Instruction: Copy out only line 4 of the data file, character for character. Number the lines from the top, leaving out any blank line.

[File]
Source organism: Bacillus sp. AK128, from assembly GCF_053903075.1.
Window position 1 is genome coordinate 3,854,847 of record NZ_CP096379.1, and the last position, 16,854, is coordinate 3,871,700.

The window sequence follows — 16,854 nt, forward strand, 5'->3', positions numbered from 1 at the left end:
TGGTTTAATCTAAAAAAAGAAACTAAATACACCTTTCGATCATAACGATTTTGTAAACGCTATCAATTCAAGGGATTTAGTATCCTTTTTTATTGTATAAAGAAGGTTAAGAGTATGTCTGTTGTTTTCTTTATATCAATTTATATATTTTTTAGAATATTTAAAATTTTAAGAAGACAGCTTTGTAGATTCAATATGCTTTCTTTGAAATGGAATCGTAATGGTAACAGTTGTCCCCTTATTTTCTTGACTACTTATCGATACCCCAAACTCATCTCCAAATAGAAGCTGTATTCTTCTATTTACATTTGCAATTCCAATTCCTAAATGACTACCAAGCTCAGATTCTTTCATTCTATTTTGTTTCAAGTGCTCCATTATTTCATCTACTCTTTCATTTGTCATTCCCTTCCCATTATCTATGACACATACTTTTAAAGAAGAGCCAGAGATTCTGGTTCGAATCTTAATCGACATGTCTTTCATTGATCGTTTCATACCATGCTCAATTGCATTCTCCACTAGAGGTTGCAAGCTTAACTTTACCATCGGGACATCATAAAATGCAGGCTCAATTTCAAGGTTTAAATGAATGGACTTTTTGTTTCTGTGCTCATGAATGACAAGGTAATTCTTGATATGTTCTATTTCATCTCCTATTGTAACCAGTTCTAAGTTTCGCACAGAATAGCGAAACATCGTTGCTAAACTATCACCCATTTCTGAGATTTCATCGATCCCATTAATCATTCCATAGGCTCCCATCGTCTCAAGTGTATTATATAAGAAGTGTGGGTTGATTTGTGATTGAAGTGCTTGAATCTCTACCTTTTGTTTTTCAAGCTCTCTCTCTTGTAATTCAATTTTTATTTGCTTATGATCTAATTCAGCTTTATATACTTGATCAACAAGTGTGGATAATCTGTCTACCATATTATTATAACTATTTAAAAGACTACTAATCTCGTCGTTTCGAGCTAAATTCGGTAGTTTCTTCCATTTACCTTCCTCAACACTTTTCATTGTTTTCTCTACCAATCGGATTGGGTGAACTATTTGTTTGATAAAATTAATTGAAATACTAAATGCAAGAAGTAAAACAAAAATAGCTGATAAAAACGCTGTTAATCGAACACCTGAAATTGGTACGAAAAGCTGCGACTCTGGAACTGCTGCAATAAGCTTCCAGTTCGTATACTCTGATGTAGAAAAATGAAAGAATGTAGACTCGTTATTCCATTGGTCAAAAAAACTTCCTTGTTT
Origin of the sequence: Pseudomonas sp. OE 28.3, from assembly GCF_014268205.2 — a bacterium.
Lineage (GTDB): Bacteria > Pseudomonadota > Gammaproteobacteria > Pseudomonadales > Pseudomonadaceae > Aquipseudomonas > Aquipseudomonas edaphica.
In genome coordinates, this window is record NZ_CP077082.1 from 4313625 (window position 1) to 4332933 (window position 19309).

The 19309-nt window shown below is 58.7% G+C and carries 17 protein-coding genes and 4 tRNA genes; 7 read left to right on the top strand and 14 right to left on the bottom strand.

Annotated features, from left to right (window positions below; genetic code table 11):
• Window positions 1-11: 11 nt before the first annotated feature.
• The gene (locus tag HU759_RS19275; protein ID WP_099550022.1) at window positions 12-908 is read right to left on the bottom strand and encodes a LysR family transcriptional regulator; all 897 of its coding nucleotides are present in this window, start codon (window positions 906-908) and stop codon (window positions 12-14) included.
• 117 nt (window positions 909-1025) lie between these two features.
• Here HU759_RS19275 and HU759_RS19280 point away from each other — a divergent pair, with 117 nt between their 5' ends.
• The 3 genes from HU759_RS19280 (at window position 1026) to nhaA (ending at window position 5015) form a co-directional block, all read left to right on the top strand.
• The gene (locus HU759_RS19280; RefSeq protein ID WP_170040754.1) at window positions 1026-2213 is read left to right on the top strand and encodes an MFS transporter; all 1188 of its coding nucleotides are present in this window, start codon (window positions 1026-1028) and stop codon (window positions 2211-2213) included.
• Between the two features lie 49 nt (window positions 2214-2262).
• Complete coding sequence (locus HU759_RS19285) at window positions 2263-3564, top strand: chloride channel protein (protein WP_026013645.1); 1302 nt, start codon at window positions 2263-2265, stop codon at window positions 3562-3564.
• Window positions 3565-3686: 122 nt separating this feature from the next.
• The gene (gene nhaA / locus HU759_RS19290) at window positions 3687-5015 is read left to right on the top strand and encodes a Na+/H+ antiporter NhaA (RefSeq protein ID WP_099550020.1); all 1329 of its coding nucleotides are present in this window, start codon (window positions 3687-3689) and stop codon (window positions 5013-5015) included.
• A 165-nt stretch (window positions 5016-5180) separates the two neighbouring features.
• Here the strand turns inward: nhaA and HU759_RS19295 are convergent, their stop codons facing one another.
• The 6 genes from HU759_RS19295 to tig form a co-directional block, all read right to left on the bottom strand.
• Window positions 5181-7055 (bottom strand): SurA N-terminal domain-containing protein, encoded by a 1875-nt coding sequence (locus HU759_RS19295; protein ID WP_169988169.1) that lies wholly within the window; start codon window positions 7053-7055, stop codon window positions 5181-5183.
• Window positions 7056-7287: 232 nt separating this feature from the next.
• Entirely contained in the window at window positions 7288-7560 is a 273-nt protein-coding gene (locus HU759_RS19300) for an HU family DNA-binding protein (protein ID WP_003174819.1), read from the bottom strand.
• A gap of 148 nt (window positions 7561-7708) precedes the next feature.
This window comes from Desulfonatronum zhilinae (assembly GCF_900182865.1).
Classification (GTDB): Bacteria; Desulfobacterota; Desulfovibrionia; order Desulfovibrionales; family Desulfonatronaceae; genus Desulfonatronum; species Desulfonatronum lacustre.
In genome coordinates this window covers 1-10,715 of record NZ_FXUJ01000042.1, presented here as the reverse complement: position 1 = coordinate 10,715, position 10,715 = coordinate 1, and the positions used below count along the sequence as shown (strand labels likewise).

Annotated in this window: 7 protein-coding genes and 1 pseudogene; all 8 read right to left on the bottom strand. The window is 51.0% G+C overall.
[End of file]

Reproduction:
TGGTTTAATCTAAAAAAAGAAACTAAATACACCTTTCGATCATAACGATTTTGTAAACGCTATCAATTCAAGGGATTTAGTATCCTTTTTTATTGTATAAAGAAGGTTAAGAGTATGTCTGTTGTTTTCTTTATATCAATTTATATATTTTTTAGAATATTTAAAATTTTAAGAAGACAGCTTTGTAGATTCAATATGCTTTCTTTGAAATGGAATCGTAATGGTAACAGTTGTCCCCTTATTTTCTTGACTACTTATCGATACCCCAAACTCATCTCCAAATAGAAGCTGTATTCTTCTATTTACATTTGCAATTCCAATTCCTAAATGACTACCAAGCTCAGATTCTTTCATTCTATTTTGTTTCAAGTGCTCCATTATTTCATCTACTCTTTCATTTGTCATTCCCTTCCCATTATCTATGACACATACTTTTAAAGAAGAGCCAGAGATTCTGGTTCGAATCTTAATCGACATGTCTTTCATTGATCGTTTCATACCATGCTCAATTGCATTCTCCACTAGAGGTTGCAAGCTTAACTTTACCATCGGGACATCATAAAATGCAGGCTCAATTTCAAGGTTTAAATGAATGGACTTTTTGTTTCTGTGCTCATGAATGACAAGGTAATTCTTGATATGTTCTATTTCATCTCCTATTGTAACCAGTTCTAAGTTTCGCACAGAATAGCGAAACATCGTTGCTAAACTATCACCCATTTCTGAGATTTCATCGATCCCATTAATCATTCCATAGGCTCCCATCGTCTCAAGTGTATTATATAAGAAGTGTGGGTTGATTTGTGATTGAAGTGCTTGAATCTCTACCTTTTGTTTTTCAAGCTCTCTCTCTTGTAATTCAATTTTTATTTGCTTATGATCTAATTCAGCTTTATATACTTGATCAACAAGTGTGGATAATCTGTCTACCATATTATTATAACTATTTAAAAGACTACTAATCTCGTCGTTTCGAGCTAAATTCGGTAGTTTCTTCCATTTACCTTCCTCAACACTTTTCATTGTTTTCTCTACCAATCGGATTGGGTGAACTATTTGTTTGATAAAATTAATTGAAATACTAAATGCAAGAAGTAAAACAAAAATAGCTGATAAAAACGCTGTTAATCGAACACCTGAAATTGGTACGAAAAGCTGCGACTCTGGAACTGCTGCAATAAGCTTCCAGTTCGTATACTCTGATGTAGAAAAATGAAAGAATGTAGACTCGTTATTCCATTGGTCAAAAAAACTTCCTTGTTT